the oxidation state of an element. For cationic metals, the
valence is the same as the number of positive charges it
carries. For species composed of a core element to which one
or more oxygen or halogen atoms is attached, the bonds are
highly polar. In such cases the valence is the number of
electrons covalently shifted towards the oxidizing element.
2,6-dioxopurine; an oxidation product of guanine or
hypoxanthine; a heterocyclic compound composed of two rings
of carbon and nitrogen atoms.
an oxidoreductase utilizing molybdenum (Mo), flavin (FAD),
and iron (FE) which converts xanthine to uric acid. Xanthine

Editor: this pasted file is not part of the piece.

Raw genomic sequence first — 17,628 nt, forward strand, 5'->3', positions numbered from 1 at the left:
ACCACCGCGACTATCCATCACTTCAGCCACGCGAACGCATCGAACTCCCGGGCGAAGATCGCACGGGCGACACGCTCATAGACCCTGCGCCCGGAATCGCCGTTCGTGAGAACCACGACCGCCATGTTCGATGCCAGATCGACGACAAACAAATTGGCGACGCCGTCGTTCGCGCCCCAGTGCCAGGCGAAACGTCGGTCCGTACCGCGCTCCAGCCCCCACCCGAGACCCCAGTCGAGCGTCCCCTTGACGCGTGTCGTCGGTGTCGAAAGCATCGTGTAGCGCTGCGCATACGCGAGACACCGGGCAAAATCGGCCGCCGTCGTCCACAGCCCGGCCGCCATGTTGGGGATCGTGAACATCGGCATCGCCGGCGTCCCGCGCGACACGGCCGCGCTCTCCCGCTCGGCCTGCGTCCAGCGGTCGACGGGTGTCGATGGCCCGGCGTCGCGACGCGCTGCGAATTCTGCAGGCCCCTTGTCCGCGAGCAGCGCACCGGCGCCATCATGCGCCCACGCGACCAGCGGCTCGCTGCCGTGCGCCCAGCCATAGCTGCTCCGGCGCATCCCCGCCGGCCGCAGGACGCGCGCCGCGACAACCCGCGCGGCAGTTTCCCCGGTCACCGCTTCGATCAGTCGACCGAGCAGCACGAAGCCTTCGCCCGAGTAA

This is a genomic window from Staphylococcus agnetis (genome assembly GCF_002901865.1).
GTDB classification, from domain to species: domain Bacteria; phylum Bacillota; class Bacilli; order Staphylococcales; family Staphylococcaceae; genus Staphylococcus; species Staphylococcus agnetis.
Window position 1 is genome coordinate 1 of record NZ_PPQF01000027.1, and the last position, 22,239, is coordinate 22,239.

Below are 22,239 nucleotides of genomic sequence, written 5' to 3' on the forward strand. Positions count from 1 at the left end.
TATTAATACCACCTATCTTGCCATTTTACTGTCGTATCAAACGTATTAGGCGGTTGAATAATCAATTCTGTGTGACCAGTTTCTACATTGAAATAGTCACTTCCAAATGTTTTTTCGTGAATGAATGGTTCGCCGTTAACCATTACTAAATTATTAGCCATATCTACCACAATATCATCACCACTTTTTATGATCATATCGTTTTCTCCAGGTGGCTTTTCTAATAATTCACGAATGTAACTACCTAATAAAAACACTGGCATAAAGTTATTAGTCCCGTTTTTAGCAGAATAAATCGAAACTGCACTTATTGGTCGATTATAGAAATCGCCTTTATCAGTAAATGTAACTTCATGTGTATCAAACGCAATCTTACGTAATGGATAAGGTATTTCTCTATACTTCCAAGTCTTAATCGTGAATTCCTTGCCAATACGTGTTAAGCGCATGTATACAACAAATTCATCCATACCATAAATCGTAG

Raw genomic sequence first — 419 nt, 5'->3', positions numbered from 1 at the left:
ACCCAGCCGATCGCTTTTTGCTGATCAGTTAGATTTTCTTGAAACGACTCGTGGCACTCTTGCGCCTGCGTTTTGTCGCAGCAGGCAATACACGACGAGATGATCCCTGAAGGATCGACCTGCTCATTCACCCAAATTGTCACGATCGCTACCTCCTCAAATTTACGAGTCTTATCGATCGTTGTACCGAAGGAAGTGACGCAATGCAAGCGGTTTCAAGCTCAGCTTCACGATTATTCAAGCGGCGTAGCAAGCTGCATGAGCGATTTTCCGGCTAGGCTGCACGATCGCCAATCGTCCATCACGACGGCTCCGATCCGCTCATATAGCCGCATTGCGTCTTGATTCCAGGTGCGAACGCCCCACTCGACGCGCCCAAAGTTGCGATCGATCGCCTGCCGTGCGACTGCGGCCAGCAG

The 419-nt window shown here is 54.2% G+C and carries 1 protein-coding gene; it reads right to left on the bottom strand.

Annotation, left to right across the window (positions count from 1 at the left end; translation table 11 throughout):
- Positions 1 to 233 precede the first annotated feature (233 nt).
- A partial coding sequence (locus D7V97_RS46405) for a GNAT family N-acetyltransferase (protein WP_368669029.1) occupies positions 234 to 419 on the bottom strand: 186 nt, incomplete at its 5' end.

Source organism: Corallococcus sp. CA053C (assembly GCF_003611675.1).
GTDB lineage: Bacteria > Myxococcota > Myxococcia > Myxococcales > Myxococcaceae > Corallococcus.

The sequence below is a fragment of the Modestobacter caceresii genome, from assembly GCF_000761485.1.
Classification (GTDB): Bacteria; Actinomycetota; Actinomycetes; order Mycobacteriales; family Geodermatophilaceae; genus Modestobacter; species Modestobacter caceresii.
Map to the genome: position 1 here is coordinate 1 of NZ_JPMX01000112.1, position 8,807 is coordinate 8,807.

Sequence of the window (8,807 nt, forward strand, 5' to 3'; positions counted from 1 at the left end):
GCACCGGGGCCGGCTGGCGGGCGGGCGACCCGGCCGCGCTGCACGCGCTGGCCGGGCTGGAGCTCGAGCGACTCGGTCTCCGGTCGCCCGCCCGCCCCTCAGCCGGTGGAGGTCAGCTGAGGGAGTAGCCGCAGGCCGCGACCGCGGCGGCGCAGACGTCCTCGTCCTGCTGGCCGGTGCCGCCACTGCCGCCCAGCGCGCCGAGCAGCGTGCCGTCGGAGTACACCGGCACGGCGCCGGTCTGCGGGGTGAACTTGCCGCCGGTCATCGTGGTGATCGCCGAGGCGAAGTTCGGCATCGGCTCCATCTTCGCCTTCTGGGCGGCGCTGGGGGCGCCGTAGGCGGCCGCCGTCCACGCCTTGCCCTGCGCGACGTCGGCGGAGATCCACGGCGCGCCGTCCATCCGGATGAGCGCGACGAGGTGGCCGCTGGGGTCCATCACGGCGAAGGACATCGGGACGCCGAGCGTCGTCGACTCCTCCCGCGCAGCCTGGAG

is first hydrated and then dehydrogenated. Electrons pass
firstly to molybdenum, then to flavin, then to iron, and
finally to diatomic oxygen to produce superoxide.
a material foreign to the body such as a nonfood chemical
or drug; a synthetic chemical which is not naturally occuring
in the biosphere; a substance which induces or is altered
by the mixed function oxidase and/or conjugase system.
Xenobiotics often induce production of various reductases.
Many xenobiotics are eliminated by conjugation with glutathione.
Over time excessive exposure therefore depletes glutathione.
Some xenobiotics are metabolized into compounds which are
more toxic than the parent molecule.
zinc cation (Zn++):
a transition metal which in its divalent form serves to
activate numerous enzymes making Zn++ an important nutrient.
Examples include: alcohol dehydrogenase, carbonic anhydrase,
and superoxide dismutase. Zinc peroxide (ZnO2) has been used
topically to disinfect wounds.